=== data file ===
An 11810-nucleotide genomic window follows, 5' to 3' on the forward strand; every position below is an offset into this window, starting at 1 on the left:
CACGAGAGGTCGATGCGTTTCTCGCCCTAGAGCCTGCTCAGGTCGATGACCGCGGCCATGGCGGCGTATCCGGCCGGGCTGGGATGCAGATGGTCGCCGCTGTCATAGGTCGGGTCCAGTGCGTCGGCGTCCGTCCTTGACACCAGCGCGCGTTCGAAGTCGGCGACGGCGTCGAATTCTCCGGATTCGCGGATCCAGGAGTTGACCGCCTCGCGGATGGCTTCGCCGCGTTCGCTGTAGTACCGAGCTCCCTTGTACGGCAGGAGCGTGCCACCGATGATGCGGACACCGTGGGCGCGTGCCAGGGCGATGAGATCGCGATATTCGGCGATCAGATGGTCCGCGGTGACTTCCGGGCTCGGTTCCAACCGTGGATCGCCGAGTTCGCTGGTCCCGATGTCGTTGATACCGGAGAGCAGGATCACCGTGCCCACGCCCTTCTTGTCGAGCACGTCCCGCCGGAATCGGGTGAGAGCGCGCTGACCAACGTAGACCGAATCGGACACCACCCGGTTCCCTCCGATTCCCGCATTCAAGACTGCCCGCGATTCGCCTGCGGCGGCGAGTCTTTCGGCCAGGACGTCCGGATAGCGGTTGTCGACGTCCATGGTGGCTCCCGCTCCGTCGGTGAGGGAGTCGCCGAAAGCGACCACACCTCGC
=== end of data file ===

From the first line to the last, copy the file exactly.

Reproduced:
An 11810-nucleotide genomic window follows, 5' to 3' on the forward strand; every position below is an offset into this window, starting at 1 on the left:
CACGAGAGGTCGATGCGTTTCTCGCCCTAGAGCCTGCTCAGGTCGATGACCGCGGCCATGGCGGCGTATCCGGCCGGGCTGGGATGCAGATGGTCGCCGCTGTCATAGGTCGGGTCCAGTGCGTCGGCGTCCGTCCTTGACACCAGCGCGCGTTCGAAGTCGGCGACGGCGTCGAATTCTCCGGATTCGCGGATCCAGGAGTTGACCGCCTCGCGGATGGCTTCGCCGCGTTCGCTGTAGTACCGAGCTCCCTTGTACGGCAGGAGCGTGCCACCGATGATGCGGACACCGTGGGCGCGTGCCAGGGCGATGAGATCGCGATATTCGGCGATCAGATGGTCCGCGGTGACTTCCGGGCTCGGTTCCAACCGTGGATCGCCGAGTTCGCTGGTCCCGATGTCGTTGATACCGGAGAGCAGGATCACCGTGCCCACGCCCTTCTTGTCGAGCACGTCCCGCCGGAATCGGGTGAGAGCGCGCTGACCAACGTAGACCGAATCGGACACCACCCGGTTCCCTCCGATTCCCGCATTCAAGACTGCCCGCGATTCGCCTGCGGCGGCGAGTCTTTCGGCCAGGACGTCCGGATAGCGGTTGTCGACGTCCATGGTGGCTCCCGCTCCGTCGGTGAGGGAGTCGCCGAAAGCGACCACACCTCGC